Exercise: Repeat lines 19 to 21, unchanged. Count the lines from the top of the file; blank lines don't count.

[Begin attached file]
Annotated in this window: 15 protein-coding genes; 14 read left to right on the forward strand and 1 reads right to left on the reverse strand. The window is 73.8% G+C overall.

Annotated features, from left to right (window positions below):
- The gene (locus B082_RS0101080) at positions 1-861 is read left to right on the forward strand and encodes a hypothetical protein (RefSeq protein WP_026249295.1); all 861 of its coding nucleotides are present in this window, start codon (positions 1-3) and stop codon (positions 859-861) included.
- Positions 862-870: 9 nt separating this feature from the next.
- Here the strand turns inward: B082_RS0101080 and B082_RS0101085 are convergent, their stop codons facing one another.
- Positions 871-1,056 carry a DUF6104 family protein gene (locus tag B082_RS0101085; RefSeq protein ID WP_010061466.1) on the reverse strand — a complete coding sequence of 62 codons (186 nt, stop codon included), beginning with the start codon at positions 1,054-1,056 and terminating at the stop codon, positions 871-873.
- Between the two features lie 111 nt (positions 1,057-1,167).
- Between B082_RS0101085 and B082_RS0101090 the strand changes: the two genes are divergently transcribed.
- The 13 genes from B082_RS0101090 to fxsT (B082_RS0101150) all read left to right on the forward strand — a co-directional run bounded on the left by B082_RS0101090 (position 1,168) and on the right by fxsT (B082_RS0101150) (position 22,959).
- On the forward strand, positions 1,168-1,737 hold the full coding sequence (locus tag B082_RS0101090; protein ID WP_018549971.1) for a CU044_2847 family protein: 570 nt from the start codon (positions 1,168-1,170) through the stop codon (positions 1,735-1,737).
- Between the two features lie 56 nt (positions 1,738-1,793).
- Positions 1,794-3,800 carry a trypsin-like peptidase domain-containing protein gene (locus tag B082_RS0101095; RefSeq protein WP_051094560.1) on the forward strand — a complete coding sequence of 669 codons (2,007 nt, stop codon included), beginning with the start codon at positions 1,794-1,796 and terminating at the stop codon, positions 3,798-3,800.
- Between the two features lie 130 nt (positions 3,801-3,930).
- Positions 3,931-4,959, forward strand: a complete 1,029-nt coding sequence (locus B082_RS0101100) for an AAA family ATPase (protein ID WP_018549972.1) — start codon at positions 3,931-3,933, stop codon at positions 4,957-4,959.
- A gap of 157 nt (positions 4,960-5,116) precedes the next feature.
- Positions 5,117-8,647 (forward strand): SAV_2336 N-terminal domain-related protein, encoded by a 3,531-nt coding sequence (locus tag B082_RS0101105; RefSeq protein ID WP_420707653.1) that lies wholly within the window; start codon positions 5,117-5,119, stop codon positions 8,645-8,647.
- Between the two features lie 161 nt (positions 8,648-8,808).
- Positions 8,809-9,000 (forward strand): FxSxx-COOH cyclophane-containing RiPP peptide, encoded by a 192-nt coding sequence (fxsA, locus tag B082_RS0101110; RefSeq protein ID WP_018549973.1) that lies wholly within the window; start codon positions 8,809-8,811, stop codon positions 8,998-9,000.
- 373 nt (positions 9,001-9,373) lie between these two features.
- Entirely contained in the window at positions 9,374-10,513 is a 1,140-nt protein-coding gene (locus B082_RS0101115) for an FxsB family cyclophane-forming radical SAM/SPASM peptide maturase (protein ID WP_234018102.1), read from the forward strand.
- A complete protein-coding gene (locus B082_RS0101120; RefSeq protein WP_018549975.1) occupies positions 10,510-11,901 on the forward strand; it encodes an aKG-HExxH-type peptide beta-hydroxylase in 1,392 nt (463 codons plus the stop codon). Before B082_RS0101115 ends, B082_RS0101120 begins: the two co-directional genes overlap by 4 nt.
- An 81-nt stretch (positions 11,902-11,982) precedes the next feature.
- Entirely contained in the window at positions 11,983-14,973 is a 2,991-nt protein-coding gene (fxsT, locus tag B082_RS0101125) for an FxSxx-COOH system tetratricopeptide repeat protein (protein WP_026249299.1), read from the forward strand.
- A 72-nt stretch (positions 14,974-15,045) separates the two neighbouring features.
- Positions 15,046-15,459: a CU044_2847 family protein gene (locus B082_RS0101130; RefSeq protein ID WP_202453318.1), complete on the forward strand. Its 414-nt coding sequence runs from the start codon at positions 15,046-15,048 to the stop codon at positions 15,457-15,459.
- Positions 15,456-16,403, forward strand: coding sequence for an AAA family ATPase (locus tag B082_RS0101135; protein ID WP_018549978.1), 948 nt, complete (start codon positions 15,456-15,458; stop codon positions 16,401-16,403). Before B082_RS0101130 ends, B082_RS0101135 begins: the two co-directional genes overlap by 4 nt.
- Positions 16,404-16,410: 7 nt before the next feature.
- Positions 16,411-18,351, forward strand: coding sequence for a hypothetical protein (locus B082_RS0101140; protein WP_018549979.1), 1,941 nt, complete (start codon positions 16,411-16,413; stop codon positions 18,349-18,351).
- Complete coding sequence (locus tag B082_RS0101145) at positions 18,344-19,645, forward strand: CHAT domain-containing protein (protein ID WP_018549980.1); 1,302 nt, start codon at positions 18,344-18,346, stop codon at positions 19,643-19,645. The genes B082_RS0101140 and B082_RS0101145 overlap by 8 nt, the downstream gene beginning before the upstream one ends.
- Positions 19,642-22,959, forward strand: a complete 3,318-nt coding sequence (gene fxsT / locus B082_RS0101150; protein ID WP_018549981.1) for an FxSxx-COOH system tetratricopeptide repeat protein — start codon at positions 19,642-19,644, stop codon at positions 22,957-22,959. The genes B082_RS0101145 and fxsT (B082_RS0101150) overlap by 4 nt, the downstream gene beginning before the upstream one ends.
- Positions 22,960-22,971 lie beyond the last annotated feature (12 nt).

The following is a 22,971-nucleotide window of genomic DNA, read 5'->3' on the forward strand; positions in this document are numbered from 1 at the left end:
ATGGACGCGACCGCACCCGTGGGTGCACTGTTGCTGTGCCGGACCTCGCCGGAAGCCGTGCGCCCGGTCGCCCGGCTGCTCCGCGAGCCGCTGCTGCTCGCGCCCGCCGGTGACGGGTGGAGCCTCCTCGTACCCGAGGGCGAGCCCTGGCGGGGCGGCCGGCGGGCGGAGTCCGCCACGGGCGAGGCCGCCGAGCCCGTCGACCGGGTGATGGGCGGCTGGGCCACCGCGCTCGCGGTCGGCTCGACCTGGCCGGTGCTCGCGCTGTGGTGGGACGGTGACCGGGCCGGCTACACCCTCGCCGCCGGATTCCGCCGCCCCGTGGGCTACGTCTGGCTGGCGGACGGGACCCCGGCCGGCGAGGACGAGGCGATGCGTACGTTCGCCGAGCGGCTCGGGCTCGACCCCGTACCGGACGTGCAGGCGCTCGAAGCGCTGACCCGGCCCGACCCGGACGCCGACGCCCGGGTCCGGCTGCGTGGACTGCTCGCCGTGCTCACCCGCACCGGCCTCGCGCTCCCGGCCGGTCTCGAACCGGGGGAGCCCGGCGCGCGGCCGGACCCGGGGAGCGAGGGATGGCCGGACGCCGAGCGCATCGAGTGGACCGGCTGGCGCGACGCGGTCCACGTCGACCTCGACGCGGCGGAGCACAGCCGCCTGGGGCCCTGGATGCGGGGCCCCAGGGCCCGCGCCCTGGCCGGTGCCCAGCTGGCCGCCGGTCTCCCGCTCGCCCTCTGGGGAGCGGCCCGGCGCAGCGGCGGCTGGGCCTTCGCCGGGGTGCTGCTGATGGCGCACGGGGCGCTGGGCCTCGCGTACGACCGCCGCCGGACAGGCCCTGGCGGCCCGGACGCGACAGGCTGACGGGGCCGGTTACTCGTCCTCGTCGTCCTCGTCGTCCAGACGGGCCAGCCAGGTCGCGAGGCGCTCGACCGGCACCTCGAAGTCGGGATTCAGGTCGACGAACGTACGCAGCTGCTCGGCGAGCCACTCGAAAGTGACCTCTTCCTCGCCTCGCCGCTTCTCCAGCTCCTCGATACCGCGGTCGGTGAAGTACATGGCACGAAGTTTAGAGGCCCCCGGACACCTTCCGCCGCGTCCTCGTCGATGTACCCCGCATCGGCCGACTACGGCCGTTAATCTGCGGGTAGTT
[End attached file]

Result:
- 373 nt (positions 9,001-9,373) lie between these two features.
- Entirely contained in the window at positions 9,374-10,513 is a 1,140-nt protein-coding gene (locus B082_RS0101115) for an FxsB family cyclophane-forming radical SAM/SPASM peptide maturase (protein ID WP_234018102.1), read from the forward strand.
- A complete protein-coding gene (locus B082_RS0101120; RefSeq protein WP_018549975.1) occupies positions 10,510-11,901 on the forward strand; it encodes an aKG-HExxH-type peptide beta-hydroxylase in 1,392 nt (463 codons plus the stop codon). Before B082_RS0101115 ends, B082_RS0101120 begins: the two co-directional genes overlap by 4 nt.